April 27, 2022
4 minute read
Disclosures: Graff and Kumthekar do not report any relevant financial information.
Committing to a medical specialty requires motivation and is strengthened by a personal connection, especially when choosing a specialty that can be emotionally draining like oncology.
Healio spoke with Stephanie L. Graff, MD, director of breast oncology at Lifespan Cancer Institute and assistant professor of medicine at Brown University, and Priya Kumthekar, MD, a neuro-oncologist from Northwestern University, both board members of Healio Women in Oncology Peer Perspective, on the advice they have for those early in their medical career choosing a specialty, and more especially for those who plan to focus on oncology.
Know your interests
An underlying interest in science and nurturing relationships with patients can be two strong reasons for choosing oncology as a career path.
Graff said a history teacher she had in high school — someone she considers one of her earliest mentors — told her that “your job will be to read about your work” and that everything what she liked to read would be a good clue as to what career path would follow.
“That was incredibly true advice,” she said. “My job has been to read about my work. I have always loved math and science. At school, I liked pharmacology, physiology and biology, so cancer care was easy to integrate. Then, when I started clinical rotations, the humanity of oncology was totally in line with my interests.
She went on to say that oncology matches both her “nerdy, science geek side,” as well as the connection and depth of relationships built during patient care.
Kumthekar also shared that she found a calling in oncology after training in neurology and that patient care was a major factor in choosing her career path.
“I did a neurology residency that included a few neuro-oncology specialists,” she said. “I had the opportunity to work with them and I really felt an attraction, a real pull to the field. I felt like the patient relationships were really what attracted me, and I suspects it’s no different for most who choose oncology.There can be high stakes and high emotion moments.
Kumthekar said she “by nature is a holding hand”, and so a job in which she could perform this skill for patients and their loved ones during times of stress was as important as her love and interest in science. behind the domain.
Kumthekar added that no matter what field you are in in medicine, there is always a path to oncology and a way to help cancer patients. If you feel that attraction even after medical school, she said it’s “never too late” to move in that direction and find those who will help you get there.
Graff added that it’s important to remember that “nothing lasts forever.”
“Just because a job or project isn’t right for you doesn’t mean it has to be ‘forever,'” she said. “Use this opportunity for what it is and keep an eye on where you want to go.”
“Everything is going well”
Despite the many decisions that need to be made early in your career and the steep learning curve that comes with any new career, maintaining flexibility and getting effective mentorship can ensure you’re on the right path. .
Graff said one thing she wishes she had known sooner was that “in the end, everything turns out okay.”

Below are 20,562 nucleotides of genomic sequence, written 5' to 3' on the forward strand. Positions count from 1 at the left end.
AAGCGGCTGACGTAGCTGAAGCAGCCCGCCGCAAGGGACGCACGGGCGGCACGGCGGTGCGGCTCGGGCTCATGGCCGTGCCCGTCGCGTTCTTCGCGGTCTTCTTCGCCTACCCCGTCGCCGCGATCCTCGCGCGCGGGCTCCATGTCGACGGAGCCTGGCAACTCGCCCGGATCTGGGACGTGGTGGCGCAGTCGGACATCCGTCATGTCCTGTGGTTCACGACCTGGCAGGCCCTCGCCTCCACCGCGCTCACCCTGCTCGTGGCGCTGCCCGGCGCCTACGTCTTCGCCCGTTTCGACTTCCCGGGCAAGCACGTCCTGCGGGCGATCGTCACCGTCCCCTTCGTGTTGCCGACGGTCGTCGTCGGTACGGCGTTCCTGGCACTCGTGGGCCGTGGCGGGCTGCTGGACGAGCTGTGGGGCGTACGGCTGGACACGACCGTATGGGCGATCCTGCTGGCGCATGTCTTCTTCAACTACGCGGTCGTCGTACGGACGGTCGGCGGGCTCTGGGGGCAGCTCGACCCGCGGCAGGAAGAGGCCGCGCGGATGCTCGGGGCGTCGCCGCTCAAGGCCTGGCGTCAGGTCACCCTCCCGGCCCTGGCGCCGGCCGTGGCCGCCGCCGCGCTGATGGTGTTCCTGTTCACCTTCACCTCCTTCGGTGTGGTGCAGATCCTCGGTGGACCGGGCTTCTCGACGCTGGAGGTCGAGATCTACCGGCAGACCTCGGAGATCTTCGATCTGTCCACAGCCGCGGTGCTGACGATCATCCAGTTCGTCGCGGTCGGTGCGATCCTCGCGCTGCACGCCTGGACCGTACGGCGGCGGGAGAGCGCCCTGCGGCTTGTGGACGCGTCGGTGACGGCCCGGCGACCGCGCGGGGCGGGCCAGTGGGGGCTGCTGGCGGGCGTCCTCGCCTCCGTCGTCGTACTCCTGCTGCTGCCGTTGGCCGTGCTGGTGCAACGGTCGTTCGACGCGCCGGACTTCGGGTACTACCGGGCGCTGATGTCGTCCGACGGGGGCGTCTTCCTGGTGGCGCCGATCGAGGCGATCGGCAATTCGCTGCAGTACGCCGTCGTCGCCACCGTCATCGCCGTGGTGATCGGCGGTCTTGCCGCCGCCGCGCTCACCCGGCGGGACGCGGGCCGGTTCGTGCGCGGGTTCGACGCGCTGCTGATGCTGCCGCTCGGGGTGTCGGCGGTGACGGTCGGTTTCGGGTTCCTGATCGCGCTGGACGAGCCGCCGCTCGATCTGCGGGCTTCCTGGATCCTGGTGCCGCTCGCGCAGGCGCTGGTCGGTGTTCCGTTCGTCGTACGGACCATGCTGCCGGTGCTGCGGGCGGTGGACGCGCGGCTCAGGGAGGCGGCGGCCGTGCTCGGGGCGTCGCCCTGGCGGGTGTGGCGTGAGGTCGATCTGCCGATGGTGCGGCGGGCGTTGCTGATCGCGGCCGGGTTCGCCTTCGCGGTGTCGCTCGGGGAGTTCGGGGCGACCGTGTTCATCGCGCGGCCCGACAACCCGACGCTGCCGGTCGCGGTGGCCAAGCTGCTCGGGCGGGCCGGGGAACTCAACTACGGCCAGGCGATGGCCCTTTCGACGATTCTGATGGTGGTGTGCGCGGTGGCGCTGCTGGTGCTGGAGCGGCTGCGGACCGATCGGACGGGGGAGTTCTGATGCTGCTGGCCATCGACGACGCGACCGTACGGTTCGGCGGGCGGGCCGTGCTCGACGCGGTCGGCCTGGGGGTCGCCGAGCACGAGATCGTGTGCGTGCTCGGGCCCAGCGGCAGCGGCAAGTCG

Having been the first person in his family to go to college, let alone medical school, Graff’s knowledge of everything from how to apply to college and medical school, to getting into residency and scholarship programs, dealing with student loans, even what to wear and say, were all foreign. She often felt like she was stumbling through it all.
“There are so many competing vectors that are forcing us in one direction or another,” she said. “We have our biological families, and we have also found families that we have chosen for ourselves, who can push or pull us in different directions. The Residency Matching process is its own beast that pushes and pulls you in ways that are less in our control than we would like.
She noted that new doctors should begin their careers in medicine with “a healthy dose of flexibility” and accept what comes.
“There’s always a way to find your community and find your support system, no matter where you land and no matter the background,” she said.
Kumthekar said that as an intern, it seemed like everyone was looking for a “golden mentor,” but one thing she learned is that the key to success is having multiple mentors in different fields.
“Just like in real life, you have different influences for different areas of your life, and you don’t have to have it all in one person,” she said. “None of us is an ‘all-in-one’ human being. We can’t have it all, so how can we expect that from just one mentor? »
She added that it’s important to distinguish between a mentor who can help you with the scientific side of your career as much as a mentor who can help you with the emotional side.
“Basically, you can have a mentor for different areas of your career and your life,” she said. “To find one, you don’t have to be as rushed as it can sometimes seem, but rather look for positive influences and those who can help you in different ways.”
Graff added that women in general can also be more hesitant when seeking mentors for themselves.
“I get approached by men for mentorship much more easily than women,” she says. “I want to say to women, reach out to them if you need a mentor. You can also ask for a sponsor, someone who is specifically creating an opportunity for you – maybe to take part in a research project, get published or speak at a conference.If you look at your resume and see that you need to fill in some of these areas, don’t be afraid to go beyond your traditional boundaries and ask for those sponsors.
For more information:
Stephanie L. Graff, MD, can be contacted at firstname.lastname@example.org.
Priya U. Kumthekar, MD, can be contacted at email@example.com.